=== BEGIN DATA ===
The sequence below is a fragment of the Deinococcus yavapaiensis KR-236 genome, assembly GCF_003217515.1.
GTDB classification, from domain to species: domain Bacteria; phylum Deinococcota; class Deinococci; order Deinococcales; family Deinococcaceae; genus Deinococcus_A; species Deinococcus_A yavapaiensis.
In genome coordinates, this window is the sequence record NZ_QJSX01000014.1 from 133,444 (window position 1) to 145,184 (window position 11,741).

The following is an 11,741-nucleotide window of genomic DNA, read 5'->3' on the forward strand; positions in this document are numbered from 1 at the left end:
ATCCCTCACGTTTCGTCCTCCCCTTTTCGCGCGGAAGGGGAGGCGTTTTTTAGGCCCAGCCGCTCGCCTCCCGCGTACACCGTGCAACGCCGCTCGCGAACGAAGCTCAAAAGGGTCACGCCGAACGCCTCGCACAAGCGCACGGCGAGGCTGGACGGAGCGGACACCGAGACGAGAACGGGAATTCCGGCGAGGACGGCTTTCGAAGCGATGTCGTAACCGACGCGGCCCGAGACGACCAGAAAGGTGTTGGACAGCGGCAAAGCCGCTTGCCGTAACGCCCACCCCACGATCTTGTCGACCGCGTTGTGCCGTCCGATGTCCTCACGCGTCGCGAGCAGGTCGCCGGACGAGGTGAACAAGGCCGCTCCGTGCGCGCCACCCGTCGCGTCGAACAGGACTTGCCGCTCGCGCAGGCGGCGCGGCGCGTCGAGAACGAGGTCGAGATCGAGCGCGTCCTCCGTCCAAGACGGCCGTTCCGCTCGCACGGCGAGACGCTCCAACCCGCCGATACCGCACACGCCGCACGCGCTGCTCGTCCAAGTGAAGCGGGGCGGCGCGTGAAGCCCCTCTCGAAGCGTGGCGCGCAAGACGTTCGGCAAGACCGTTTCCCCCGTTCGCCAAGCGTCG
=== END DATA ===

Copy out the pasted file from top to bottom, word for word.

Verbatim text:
The sequence below is a fragment of the Deinococcus yavapaiensis KR-236 genome, assembly GCF_003217515.1.
GTDB classification, from domain to species: domain Bacteria; phylum Deinococcota; class Deinococci; order Deinococcales; family Deinococcaceae; genus Deinococcus_A; species Deinococcus_A yavapaiensis.
In genome coordinates, this window is the sequence record NZ_QJSX01000014.1 from 133,444 (window position 1) to 145,184 (window position 11,741).

The following is an 11,741-nucleotide window of genomic DNA, read 5'->3' on the forward strand; positions in this document are numbered from 1 at the left end:
ATCCCTCACGTTTCGTCCTCCCCTTTTCGCGCGGAAGGGGAGGCGTTTTTTAGGCCCAGCCGCTCGCCTCCCGCGTACACCGTGCAACGCCGCTCGCGAACGAAGCTCAAAAGGGTCACGCCGAACGCCTCGCACAAGCGCACGGCGAGGCTGGACGGAGCGGACACCGAGACGAGAACGGGAATTCCGGCGAGGACGGCTTTCGAAGCGATGTCGTAACCGACGCGGCCCGAGACGACCAGAAAGGTGTTGGACAGCGGCAAAGCCGCTTGCCGTAACGCCCACCCCACGATCTTGTCGACCGCGTTGTGCCGTCCGATGTCCTCACGCGTCGCGAGCAGGTCGCCGGACGAGGTGAACAAGGCCGCTCCGTGCGCGCCACCCGTCGCGTCGAACAGGACTTGCCGCTCGCGCAGGCGGCGCGGCGCGTCGAGAACGAGGTCGAGATCGAGCGCGTCCTCCGTCCAAGACGGCCGTTCCGCTCGCACGGCGAGACGCTCCAACCCGCCGATACCGCACACGCCGCACGCGCTGCTCGTCCAAGTGAAGCGGGGCGGCGCGTGAAGCCCCTCTCGAAGCGTGGCGCGCAAGACGTTCGGCAAGACCGTTTCCCCCGTTCGCCAAGCGTCG